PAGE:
Sunday, October 31, 2010

My Two Cents...

You may or may not remember, but I had a painting that I was going to put into a show. It came to a point that I had two choices, visit home or finish my painting.

Normally it would be an easy choice; finish my painting! Of course! Now understand I live only an hour and so car ride from my family, that's it. And time after time I can find any excuse to not visit. I love my family, most do, however I was never the college student to get homesick. I have never been the one to call every few days just to "check-up", or go home "just because". I was free, why would I? Late nights in my studio making art was my happy place, and disappearing in there for days was not unheard of.

So what was the difference this time? Why was I having to decide? Without going into detail, my heart had been broken; and while this was not the first time, and I dare say not the last. I felt a longing for home. A deep desire to stay with people who- while I might have pushed them away- never left me.

And so, I made a choice, and an uncommon one. I went home, the painting was never completed. And the artist in me believed that I had given up. To not finish something once started is enough to make me cringe. It is a bad thing. Or, is it? Is it bad to let go of something you have put so much work into?

I had started a painting, and I didn't finish- but does this make me less of an artist? I was not wanted by someone I deeply loved, it just didn't work out, does this make me less of a person?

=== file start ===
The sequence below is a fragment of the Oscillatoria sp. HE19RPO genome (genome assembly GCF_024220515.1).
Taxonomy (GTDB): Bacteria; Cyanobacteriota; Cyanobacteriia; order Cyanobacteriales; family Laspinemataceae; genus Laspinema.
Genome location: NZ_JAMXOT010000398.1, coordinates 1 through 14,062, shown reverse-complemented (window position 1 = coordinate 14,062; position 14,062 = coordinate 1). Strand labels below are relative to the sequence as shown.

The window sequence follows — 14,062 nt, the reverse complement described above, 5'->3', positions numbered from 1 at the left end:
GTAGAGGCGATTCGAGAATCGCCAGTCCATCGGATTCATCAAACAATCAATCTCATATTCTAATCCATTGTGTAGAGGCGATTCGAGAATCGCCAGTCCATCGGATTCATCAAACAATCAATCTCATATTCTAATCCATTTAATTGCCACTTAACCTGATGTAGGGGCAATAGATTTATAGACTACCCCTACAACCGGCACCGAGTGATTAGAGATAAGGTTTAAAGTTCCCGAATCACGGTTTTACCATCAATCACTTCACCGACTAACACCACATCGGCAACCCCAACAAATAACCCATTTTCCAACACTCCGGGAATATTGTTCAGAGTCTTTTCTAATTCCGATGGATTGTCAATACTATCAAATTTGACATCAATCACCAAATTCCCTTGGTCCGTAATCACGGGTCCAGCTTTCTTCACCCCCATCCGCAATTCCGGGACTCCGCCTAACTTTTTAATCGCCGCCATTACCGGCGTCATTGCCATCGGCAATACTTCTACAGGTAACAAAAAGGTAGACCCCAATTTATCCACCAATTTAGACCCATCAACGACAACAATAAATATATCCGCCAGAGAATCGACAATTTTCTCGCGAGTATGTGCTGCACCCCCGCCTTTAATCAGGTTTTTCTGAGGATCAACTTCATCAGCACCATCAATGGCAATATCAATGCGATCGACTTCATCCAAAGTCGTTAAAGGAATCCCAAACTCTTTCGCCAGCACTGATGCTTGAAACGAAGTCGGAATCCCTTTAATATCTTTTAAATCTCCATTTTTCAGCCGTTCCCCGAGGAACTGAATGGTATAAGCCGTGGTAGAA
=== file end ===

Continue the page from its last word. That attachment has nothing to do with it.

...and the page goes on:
Art is not magic, you create good art because you have worked so hard to get there. Love and deep friendship is not magic, they too are created by hard work- however relationships are more difficult, in the sense you don't have full control. If you fail a painting it is only you to blame, that stroke of ink is there because you put it there. People however, are the paintbrushes that move by themselves, they can be the strokes on our canvas we call beautiful, or the blotches we want to quickly rub out.

There are paintings in our lives that will not turn out, despite our skill and knowledge. There are starting of art that will never be finished, despite all the hours put into them. We can only learn from what we have created, and try to make art that is better next time. Perhaps it is more important to know why and when to let go, rather than trying to finish everything we start.

And you will come to find out, if you haven't already, family- though they may not always understand, and you may not always agree - they are one of the few constants. And if it took me a few failed paintings and a now mending heart to realize that, it was worth it.


  1. I like your two cents, Karen. You are a rock, whether you know it or not.

  2. Writing back across time to this post... what if all you needed to learn from the painting you learned before the finish?

    In the vein of it not being about the destination, but the journey... what if the painting is not about the finished product (unless you're trying to pay the rent with it), but more so with the process?

    You are a fantastic artist... embrace the angst and don't shy away from the tough questions you present yourself. The answers we seek help to guide our journey.

    I knew your mother... I believe she continues to be immensely proud of you.

    Cathleen Shea